The New Materiality
Digital Dialogues at the Boundaries of Contemporary Craft
Fuller Craft Museum
May 29, 2010 - Feb. 6, 2011
Madam CJ Walker (Large), a wall sculpture by textile artist Sonya Clark, is constructed entirely out of hair combs-those skinny plastic ones that barbers collect in Barbicide jars. When viewed from afar, the 2008 tapestry looks exactly as it should: a portrait of a beauty mogul, the first African-American millionairess.
Up close, though, the homage is upstaged by Clark's brilliant construction. Here, you're hit with how meticulously she has removed certain of each comb's teeth to create the picture, something she accomplished with the help of digital imaging and pixilation.
Madam CJ Walker is one of the more delightful encounters you'll have at "The New Materiality," the Fuller Craft Museum's bold exploration of craft, art, design and the dissolving boundaries in between. A small collection of tapestry, installation and sculpture prompts viewers to reconsider their notions of craft, though the most provocative fodder is within the exhibition's very title: Curator Fo Wilson, a writer, furniture maker and assistant professor at the University of Wisconsin-Milwaukee, means to suggest that artists now use digital technology just as they would any other material, like wood or clay.
In practice, the exhibition's most beautiful objects don't come with an Ethernet cable; they do, however, invite data to inspire the creative process. Sculptor Nathalie Miebach, for instance, uses basket-weaving techniques to chart weather statistics for her bulbous (and deceptively sensual) Warm Winter, 2007. In this case and many others, there seems a happy marriage of craft and computer. After all, as Wilson points out in her essay for the show's catalogue, weavers and computers both rely on binary code. It's only natural, then, to transfer digital images to the loom's warp and weft, just as weaver Lia Cook does with her mysterious Face Maze series, 2006, an assortment of cotton tapestries that magnify digital photographs. Christy Matson, another textile artist, makes a more artistic association: Her Soundw(e)ave, 2004, visually maps the whirrings made by three looms-the first is hand-operated, the second computer-assisted, the third fully automated. As the viewer moves through the series, the patterns grow progressively denser, or noisier.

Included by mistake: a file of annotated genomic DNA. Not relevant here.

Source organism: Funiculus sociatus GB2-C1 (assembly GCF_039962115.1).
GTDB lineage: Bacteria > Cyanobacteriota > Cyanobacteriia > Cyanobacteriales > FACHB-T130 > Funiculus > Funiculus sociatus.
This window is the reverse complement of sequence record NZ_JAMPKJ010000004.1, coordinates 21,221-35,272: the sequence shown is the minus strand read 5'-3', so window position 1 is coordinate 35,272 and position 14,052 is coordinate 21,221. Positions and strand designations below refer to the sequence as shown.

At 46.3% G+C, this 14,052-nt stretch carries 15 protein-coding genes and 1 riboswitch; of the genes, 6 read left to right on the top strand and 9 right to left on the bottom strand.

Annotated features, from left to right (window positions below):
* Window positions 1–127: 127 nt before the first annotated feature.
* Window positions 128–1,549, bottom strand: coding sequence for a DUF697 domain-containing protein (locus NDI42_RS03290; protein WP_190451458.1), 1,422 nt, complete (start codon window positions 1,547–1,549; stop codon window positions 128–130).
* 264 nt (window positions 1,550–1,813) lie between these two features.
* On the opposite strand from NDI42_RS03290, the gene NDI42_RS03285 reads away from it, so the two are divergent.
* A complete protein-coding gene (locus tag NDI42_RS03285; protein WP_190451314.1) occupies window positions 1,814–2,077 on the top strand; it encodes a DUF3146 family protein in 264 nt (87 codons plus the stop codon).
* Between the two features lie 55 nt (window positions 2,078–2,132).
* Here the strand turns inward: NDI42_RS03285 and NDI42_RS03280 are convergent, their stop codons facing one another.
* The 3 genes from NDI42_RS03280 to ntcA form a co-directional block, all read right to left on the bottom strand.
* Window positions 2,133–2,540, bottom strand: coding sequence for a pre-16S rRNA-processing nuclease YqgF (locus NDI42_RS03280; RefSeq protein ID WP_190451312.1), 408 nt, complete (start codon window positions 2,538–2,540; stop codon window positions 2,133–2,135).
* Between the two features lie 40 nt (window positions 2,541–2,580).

It's messy going with live technology, but the exhibition can claim two unqualified successes among its fully wired selections. Susan Working and E.G. Crichton give woodwork an extra flourish-they embedded a table with two monitors that loop footage of its birthplace, a lovely alpine forest. Just as appealing, Donald Fortescue and Lawrence LaBianca's Sounding, 2008, is a Moby Dick-themed installation with a steel table as the centerpiece. They filled the table with beach rocks and lowered it for two months into San Francisco Bay, where it was coated with aquatic flora and fauna. Best of all, Sounding is attached to an enormous, overhead horn-it looks like a giant phonograph-that broadcasts the swishing, womb-like noises recorded in those waters.
On the flipside, two plugged-in pieces drip with disdain for new media. Sculptor Tim Tate pairs video with blown and cast glass for Burned But Not Forgotten, 2008, an overly earnest eulogy to books. Furniture maker Shaun Bullens combines a finely crafted birdcage with footage of a perched parakeet for his literalist meditation on freedom and flight. Neither artist bothers with an artful presentation of electronics-rouge wires are left exposed and look as though they're writhing against the gallery's smooth surfaces.
Pieces like these make you think: Perhaps the new materiality is still in its adolescence. Many of these artists, especially the weavers, with their nuanced projects, use digital technology in smart, sophisticated ways. For others, meanwhile, it comes off crude; it hasn't outgrown the awkward phase.
Christy DeSmith is a freelance arts writer in Boston.